George Stephanopoulos (Ida Mae Astute/ABC)

Well, actually, you should just think twice about it, period. But definitely don’t do it in front of Sherwood.

To set the record straight, Stephanopoulos is not the daughter of any former president. Before he became the whirling dervish of ABC News — co-anchoring its weekday infotainment show “Good Morning America” and now also returning to hosts its Sunday Beltway show — he was communications director to the ’92 presidential campaign of Bill Clinton, and later was White House communications director before becoming a senior adviser.

Chelsea Clinton, meanwhile is the interview-phobic daughter of same Bill Clinton, and Jenna Bush is the daughter of President George W. And now, both are in the employ of NBC News.

Appearing at his second consecutive Winter TV Press Tour, Sherwood got asked to comment on NBC News’s hire of the two presidential daughters, and of what value it can be to a news division to hire “particularly people with no reporting experience.”

“You’d have to ask those folks,” Sherwood smiled.

Which the critic would have done — except no NBC News suit was brave enough to face Winter TV Press Tour 2012.

So far the score was:

●Presidential daughters: Who needs them?

●NBC News suits: chicken.

●Ben Sherwood: in the lead.

Then the critic went too far:

“Are they looking for a George Stephanopoulos?”

Sherwood had lots to say on the subject of comparing the daughters of two presidents with a “first-rate journalist” who “has, over the last 15 years, developed an incredible set of skills.” The very idea of comparing those two daughters to Stephanoupolos was just silly, he said — or words to that effect. It was gripping stuff. George came out on top.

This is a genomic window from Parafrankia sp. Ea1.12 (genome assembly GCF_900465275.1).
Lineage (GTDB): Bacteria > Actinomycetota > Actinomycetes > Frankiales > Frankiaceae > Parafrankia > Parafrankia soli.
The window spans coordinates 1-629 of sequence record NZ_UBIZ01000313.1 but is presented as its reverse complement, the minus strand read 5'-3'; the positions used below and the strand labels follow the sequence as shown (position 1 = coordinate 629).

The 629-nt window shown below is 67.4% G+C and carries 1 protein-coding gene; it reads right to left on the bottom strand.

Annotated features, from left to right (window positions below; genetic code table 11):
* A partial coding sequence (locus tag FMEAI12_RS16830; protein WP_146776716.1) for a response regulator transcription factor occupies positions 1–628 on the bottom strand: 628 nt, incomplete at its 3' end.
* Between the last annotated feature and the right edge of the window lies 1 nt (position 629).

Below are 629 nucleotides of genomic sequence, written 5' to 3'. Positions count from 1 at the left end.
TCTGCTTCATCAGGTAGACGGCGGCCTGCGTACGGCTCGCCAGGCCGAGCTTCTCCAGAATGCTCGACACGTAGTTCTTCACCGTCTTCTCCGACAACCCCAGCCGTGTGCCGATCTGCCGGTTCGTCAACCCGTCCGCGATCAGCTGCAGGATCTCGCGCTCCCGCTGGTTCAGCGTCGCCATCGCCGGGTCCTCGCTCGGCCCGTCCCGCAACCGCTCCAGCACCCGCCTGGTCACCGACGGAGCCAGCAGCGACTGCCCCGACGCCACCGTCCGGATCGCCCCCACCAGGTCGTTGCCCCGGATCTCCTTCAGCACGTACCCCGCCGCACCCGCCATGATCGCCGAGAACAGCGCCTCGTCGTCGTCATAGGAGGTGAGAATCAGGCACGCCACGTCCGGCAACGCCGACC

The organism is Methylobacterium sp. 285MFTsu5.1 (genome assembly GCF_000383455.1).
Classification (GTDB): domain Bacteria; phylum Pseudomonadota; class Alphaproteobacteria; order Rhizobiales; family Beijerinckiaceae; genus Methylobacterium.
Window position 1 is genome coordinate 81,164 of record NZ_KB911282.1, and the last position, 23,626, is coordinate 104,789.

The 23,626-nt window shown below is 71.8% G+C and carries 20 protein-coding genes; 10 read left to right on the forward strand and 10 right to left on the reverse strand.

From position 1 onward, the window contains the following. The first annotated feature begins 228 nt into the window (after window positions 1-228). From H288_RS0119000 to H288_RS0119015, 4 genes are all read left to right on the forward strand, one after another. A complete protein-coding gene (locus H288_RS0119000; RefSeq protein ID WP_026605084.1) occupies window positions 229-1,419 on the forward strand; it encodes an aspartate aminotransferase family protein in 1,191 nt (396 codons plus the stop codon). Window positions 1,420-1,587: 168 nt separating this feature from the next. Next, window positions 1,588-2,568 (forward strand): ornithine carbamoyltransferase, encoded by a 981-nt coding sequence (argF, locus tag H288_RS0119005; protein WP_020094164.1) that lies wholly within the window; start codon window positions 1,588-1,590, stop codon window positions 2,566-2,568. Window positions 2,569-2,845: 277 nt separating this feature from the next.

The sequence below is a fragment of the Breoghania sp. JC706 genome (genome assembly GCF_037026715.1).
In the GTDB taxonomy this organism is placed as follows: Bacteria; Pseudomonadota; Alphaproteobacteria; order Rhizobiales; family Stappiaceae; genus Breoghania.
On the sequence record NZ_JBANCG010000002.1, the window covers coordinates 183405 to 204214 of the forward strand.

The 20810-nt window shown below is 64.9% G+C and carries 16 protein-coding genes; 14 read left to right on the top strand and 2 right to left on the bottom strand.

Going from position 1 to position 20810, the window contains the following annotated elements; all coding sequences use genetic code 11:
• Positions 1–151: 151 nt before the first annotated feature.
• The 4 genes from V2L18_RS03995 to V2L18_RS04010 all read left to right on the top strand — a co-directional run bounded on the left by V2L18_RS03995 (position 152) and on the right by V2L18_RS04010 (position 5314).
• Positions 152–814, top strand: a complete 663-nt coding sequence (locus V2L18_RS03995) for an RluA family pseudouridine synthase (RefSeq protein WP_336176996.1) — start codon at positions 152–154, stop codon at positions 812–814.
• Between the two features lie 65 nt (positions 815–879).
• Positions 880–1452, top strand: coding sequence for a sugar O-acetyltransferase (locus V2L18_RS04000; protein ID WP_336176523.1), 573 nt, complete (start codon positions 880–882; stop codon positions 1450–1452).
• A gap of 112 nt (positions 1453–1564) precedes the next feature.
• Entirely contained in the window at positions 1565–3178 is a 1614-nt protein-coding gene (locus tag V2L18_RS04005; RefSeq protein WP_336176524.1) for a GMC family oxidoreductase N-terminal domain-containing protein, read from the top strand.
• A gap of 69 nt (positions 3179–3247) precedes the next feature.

Then there was the critic who asked Sherwood to talk about the “makeover” of ABC News’s “‘Nightline’ into a “more entertainment- and lifestyle-oriented” show.

Sherwood restrained himself pretty well on that one, saying he did not agree with the characterization. He pointed out the franchise’s reports from various war-torn regions, caucus coverage, etc. (In a scrum later, Sherwood said the show changed its mix years ago.)

Then there was the guy who said there is a “narrative developing” that ABC News, under Sherwood, is “going softer” and more about lifestyle and celebrity.

It’s like Disney had put something in the water at Press Tour.

“I reject completely these distinctions and labels,” Sherwood shot back. “Our guiding philosophy is ‘relevance.’ … I reject these distinctions of hard and soft. We put on relevance.”

He also suggested if you add up all the minutes each new division has presented of some hard-news story and compare the front-runner to No. 2 or No. 3, “the number of minutes difference is “probably shorter than the answer I’ve given you to this question.”

One year ago, he told TV critics at the Winter Press Tour that ABC News’s Sunday Beltway show needs to be tailored to become “the right show for Christiane [Amanpour] to showcase her strengths.” But Sherwood now said it was obviously the right decision to bring Stephanopoulos back to the Sunday show during the presidential election cycle and to return Amanpour to what is her “passion” — to be out there explaining the world to people.”

And yes, Stephanopoulos will continue to appear weekdays on “GMA” while returning to his Sunday gig because he’s “a machine” and, “left to his own devices, would work seven days a week, nonstop.”

“Our goal,” Sherwood said, it to make sure he takes a day or two off, noting: “We’ll be very wise” about making sure he doesn’t get pushed too far.

And because no one from CBS News was brave enough to appear at Winter TV Press Tour 2012, Sherwood was also asked to critique the debut of CBS’s new morning infotainment show with Charlie Rose and Gayle King.

“Those folks are friends of ours. They’re very talented,” he said diplomatically, adding: “Good luck to them.”